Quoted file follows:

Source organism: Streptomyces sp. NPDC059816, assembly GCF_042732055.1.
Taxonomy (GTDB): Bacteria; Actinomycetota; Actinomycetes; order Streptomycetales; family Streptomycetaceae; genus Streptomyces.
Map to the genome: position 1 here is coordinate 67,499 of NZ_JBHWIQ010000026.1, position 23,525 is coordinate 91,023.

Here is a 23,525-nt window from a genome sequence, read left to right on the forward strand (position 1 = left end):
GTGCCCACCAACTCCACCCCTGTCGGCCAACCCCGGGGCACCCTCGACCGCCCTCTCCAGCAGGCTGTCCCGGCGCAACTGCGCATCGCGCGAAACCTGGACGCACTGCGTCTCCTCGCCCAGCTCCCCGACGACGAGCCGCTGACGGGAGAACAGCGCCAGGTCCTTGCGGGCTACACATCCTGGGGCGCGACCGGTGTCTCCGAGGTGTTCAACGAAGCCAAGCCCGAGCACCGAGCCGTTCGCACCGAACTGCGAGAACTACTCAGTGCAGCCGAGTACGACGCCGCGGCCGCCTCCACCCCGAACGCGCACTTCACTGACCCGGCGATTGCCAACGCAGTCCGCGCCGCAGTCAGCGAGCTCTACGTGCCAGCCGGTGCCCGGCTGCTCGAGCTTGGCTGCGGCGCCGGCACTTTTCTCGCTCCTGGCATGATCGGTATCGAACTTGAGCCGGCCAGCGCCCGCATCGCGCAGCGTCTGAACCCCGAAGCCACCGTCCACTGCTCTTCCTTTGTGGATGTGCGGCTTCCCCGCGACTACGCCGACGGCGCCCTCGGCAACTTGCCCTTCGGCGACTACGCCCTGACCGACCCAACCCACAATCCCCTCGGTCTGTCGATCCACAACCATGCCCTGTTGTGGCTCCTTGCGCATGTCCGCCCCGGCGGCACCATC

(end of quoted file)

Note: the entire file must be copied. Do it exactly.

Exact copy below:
Source organism: Streptomyces sp. NPDC059816, assembly GCF_042732055.1.
Taxonomy (GTDB): Bacteria; Actinomycetota; Actinomycetes; order Streptomycetales; family Streptomycetaceae; genus Streptomyces.
Map to the genome: position 1 here is coordinate 67,499 of NZ_JBHWIQ010000026.1, position 23,525 is coordinate 91,023.

Here is a 23,525-nt window from a genome sequence, read left to right on the forward strand (position 1 = left end):
GTGCCCACCAACTCCACCCCTGTCGGCCAACCCCGGGGCACCCTCGACCGCCCTCTCCAGCAGGCTGTCCCGGCGCAACTGCGCATCGCGCGAAACCTGGACGCACTGCGTCTCCTCGCCCAGCTCCCCGACGACGAGCCGCTGACGGGAGAACAGCGCCAGGTCCTTGCGGGCTACACATCCTGGGGCGCGACCGGTGTCTCCGAGGTGTTCAACGAAGCCAAGCCCGAGCACCGAGCCGTTCGCACCGAACTGCGAGAACTACTCAGTGCAGCCGAGTACGACGCCGCGGCCGCCTCCACCCCGAACGCGCACTTCACTGACCCGGCGATTGCCAACGCAGTCCGCGCCGCAGTCAGCGAGCTCTACGTGCCAGCCGGTGCCCGGCTGCTCGAGCTTGGCTGCGGCGCCGGCACTTTTCTCGCTCCTGGCATGATCGGTATCGAACTTGAGCCGGCCAGCGCCCGCATCGCGCAGCGTCTGAACCCCGAAGCCACCGTCCACTGCTCTTCCTTTGTGGATGTGCGGCTTCCCCGCGACTACGCCGACGGCGCCCTCGGCAACTTGCCCTTCGGCGACTACGCCCTGACCGACCCAACCCACAATCCCCTCGGTCTGTCGATCCACAACCATGCCCTGTTGTGGCTCCTTGCGCATGTCCGCCCCGGCGGCACCATC